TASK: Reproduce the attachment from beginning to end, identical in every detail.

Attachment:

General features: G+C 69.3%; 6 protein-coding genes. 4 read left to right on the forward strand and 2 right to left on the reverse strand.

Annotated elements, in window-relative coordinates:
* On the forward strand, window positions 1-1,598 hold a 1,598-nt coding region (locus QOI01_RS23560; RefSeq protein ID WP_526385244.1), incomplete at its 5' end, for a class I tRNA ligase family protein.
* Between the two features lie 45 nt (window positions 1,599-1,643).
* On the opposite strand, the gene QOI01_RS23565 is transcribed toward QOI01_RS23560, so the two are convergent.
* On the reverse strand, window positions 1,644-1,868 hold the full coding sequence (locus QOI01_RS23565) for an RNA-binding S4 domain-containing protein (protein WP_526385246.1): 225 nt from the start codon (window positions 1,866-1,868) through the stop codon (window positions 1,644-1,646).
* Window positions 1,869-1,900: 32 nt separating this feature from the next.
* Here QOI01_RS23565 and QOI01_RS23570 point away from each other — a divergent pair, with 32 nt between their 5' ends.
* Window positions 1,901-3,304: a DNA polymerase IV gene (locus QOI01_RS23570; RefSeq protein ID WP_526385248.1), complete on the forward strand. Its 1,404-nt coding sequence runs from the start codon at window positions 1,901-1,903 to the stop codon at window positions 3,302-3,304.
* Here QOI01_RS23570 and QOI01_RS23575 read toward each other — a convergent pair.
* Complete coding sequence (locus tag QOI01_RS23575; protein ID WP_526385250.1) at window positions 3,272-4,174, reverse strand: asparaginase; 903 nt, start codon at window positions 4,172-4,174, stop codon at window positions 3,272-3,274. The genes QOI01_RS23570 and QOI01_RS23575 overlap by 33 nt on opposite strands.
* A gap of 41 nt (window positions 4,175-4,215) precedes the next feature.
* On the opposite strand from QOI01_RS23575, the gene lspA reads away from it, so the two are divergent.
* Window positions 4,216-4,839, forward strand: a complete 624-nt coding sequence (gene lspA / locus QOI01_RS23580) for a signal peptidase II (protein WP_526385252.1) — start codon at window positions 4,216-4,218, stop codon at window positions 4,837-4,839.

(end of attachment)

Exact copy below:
General features: G+C 69.3%; 6 protein-coding genes. 4 read left to right on the forward strand and 2 right to left on the reverse strand.

Annotated elements, in window-relative coordinates:
* On the forward strand, window positions 1-1,598 hold a 1,598-nt coding region (locus QOI01_RS23560; RefSeq protein ID WP_526385244.1), incomplete at its 5' end, for a class I tRNA ligase family protein.
* Between the two features lie 45 nt (window positions 1,599-1,643).
* On the opposite strand, the gene QOI01_RS23565 is transcribed toward QOI01_RS23560, so the two are convergent.
* On the reverse strand, window positions 1,644-1,868 hold the full coding sequence (locus QOI01_RS23565) for an RNA-binding S4 domain-containing protein (protein WP_526385246.1): 225 nt from the start codon (window positions 1,866-1,868) through the stop codon (window positions 1,644-1,646).
* Window positions 1,869-1,900: 32 nt separating this feature from the next.
* Here QOI01_RS23565 and QOI01_RS23570 point away from each other — a divergent pair, with 32 nt between their 5' ends.
* Window positions 1,901-3,304: a DNA polymerase IV gene (locus QOI01_RS23570; RefSeq protein ID WP_526385248.1), complete on the forward strand. Its 1,404-nt coding sequence runs from the start codon at window positions 1,901-1,903 to the stop codon at window positions 3,302-3,304.
* Here QOI01_RS23570 and QOI01_RS23575 read toward each other — a convergent pair.
* Complete coding sequence (locus tag QOI01_RS23575; protein ID WP_526385250.1) at window positions 3,272-4,174, reverse strand: asparaginase; 903 nt, start codon at window positions 4,172-4,174, stop codon at window positions 3,272-3,274. The genes QOI01_RS23570 and QOI01_RS23575 overlap by 33 nt on opposite strands.
* A gap of 41 nt (window positions 4,175-4,215) precedes the next feature.
* On the opposite strand from QOI01_RS23575, the gene lspA reads away from it, so the two are divergent.
* Window positions 4,216-4,839, forward strand: a complete 624-nt coding sequence (gene lspA / locus QOI01_RS23580) for a signal peptidase II (protein WP_526385252.1) — start codon at window positions 4,216-4,218, stop codon at window positions 4,837-4,839.